Blogger: Janet Kobobel Grant
Location: Books & Such Main Office, Santa Rosa, Calif.
I’ve found when dealing with long-term stress that the best posture for me to take is one of hopefulness and optimism but not unrealistic. In other words, it’s a waste of energy to just wish the situation would go away, or that the tooth fairy can solve your problem. But you need to believe it can be solved and to feel optimistic that it will be.
I recently saw a television program that was so scattered in the theme I can’t even remember what it was, but certain aspects of it were fascinating–and memorable. One segment told of a Vietnam War POW who, during eight years of imprisonment and torture, mentally created plans for building his family’s dream home. He didn’t just work on the big ideas of how many rooms, but he figured out how many nails were needed, how many bricks, etc. Then he would decide to move a room to a different part of the house, which would affect the rest of the design and keep his mental gymnastics going.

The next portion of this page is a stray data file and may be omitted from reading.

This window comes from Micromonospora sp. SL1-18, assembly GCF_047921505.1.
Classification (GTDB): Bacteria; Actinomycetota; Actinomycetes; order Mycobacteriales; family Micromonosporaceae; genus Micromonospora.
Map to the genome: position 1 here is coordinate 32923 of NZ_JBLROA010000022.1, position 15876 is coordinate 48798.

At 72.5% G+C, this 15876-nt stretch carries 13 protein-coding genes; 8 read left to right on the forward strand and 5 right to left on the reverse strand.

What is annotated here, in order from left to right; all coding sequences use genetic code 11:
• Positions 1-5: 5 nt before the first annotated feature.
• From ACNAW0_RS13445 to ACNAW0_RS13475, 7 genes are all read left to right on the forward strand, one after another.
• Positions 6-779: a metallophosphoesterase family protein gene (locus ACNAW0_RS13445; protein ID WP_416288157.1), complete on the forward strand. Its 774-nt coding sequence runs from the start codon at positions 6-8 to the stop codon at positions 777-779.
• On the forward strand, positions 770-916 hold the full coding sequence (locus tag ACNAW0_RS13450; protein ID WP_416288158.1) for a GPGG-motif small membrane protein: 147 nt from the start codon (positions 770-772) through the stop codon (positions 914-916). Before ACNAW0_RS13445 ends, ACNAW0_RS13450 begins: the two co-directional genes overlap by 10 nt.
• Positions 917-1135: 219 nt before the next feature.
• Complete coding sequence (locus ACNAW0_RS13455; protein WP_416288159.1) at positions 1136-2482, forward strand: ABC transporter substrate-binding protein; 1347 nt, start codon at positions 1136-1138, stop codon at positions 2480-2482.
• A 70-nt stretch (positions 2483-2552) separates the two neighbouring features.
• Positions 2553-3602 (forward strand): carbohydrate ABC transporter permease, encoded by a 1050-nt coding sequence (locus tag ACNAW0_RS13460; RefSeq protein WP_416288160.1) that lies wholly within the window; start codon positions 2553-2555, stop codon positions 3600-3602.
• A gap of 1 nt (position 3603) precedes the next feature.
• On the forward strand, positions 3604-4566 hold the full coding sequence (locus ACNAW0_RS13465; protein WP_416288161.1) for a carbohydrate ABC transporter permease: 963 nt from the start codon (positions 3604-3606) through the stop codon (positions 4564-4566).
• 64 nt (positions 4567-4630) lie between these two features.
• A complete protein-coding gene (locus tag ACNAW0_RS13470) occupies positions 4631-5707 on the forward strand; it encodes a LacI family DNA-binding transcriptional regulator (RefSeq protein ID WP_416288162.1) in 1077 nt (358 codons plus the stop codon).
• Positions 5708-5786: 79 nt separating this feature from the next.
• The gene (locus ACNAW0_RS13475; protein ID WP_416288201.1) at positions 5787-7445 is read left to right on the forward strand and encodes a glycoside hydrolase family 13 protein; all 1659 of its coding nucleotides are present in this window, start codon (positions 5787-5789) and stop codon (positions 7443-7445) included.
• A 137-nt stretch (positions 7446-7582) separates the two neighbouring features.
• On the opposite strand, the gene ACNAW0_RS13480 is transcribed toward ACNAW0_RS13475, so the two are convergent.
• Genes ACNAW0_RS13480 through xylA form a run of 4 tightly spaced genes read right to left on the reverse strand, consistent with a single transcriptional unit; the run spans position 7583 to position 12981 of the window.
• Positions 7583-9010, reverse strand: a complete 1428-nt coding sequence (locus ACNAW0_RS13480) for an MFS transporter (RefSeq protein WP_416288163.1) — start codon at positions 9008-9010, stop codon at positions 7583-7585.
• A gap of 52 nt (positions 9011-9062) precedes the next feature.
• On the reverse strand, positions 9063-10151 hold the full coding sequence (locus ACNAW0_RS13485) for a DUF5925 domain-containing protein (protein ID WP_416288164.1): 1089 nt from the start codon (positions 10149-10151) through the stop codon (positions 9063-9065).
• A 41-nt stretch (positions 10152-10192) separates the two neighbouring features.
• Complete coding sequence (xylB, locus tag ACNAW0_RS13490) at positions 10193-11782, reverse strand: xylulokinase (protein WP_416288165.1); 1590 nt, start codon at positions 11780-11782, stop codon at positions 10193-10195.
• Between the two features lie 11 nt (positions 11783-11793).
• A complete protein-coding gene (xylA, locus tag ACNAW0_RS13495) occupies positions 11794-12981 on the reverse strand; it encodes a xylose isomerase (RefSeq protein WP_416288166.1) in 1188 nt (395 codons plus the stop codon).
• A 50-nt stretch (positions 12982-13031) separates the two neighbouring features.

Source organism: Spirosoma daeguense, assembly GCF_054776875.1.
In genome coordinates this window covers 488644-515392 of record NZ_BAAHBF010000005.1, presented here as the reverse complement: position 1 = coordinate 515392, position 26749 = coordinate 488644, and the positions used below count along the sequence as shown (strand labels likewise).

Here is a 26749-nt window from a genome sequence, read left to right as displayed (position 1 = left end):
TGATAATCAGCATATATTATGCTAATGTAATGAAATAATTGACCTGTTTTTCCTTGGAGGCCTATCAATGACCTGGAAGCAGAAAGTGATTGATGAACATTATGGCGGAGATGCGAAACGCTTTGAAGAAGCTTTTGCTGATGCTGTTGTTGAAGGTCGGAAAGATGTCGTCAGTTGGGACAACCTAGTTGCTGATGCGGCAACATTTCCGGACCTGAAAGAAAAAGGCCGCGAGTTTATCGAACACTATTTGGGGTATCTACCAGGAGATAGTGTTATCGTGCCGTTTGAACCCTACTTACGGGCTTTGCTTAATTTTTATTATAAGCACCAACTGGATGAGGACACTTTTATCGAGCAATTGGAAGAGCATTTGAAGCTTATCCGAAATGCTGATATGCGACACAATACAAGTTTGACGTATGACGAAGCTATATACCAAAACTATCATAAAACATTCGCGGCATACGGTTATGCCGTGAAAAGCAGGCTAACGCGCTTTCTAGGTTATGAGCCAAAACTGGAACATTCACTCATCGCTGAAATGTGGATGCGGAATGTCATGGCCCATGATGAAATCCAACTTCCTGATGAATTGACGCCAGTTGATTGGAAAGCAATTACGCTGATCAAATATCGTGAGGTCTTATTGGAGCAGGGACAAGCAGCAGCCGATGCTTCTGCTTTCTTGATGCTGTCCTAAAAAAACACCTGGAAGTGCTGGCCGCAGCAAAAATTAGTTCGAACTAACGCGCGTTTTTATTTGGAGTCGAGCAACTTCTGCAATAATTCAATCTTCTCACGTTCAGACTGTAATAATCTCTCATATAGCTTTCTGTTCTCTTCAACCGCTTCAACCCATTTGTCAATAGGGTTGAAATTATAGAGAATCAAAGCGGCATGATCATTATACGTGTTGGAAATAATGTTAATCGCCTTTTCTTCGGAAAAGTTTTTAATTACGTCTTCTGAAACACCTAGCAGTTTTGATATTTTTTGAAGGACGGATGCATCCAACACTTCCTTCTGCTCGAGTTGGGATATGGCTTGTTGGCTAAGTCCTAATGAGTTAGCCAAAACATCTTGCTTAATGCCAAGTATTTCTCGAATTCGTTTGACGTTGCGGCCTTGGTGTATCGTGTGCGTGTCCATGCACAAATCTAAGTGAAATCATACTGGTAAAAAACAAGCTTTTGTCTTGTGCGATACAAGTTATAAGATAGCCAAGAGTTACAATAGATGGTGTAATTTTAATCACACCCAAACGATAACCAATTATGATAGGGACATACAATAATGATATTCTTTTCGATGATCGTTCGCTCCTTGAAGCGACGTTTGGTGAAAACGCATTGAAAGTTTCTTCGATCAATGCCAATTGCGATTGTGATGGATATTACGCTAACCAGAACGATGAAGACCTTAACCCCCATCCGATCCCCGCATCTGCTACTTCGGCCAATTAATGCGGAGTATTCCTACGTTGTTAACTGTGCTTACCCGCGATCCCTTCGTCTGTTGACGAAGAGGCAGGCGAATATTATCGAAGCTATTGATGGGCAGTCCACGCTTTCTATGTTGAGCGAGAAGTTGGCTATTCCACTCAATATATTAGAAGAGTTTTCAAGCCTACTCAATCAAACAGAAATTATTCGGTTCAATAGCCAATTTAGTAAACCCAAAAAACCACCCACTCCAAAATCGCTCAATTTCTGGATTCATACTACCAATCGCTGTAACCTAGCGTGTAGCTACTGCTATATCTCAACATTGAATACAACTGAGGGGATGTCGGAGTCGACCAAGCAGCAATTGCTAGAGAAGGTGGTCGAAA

His preoccupation with the minute details kept his mind off of his present, horrific, and seemingly endless situation. The house plans also kept him hopeful, optimistic that he would live to build that house, but not unrealistic, thinking he would be freed tomorrow. The good news in his story is that eventually he did build his dream house, and he gave the camera crew a tour through it, explaining that he probably decided on lots of windows and open space because he dreamed up the house when he was in a small cell with no windows.
How does that translate to the writing life? It takes that hopeful, optimistic but not unrealistic stance to stay strong through the stresses of each phase of a writing career. Before you’re published, it’s the optimism that keeps you going, but the reality is that publishers have relatively few slots for an overwhelming number of writers. When you’ve gotten a few books under your belt, your challenge is to remain hopeful and optimistic as you observe that your publisher is leaving the building of your readership mostly up to you. Then, when you breakout from the pack of other writers, and your star starts to shine, you’re not lacking friends or colleagues who all have ideas about how you can help them. Meanwhile, you need to find ways to remain hopeful and optimistic that your good run is going to continue, but realistic enough to realize you need to make good choices for that to be the case.
In what other ways have you dealt with the stresses of publishing by finding hope and optimism while remaining realistic?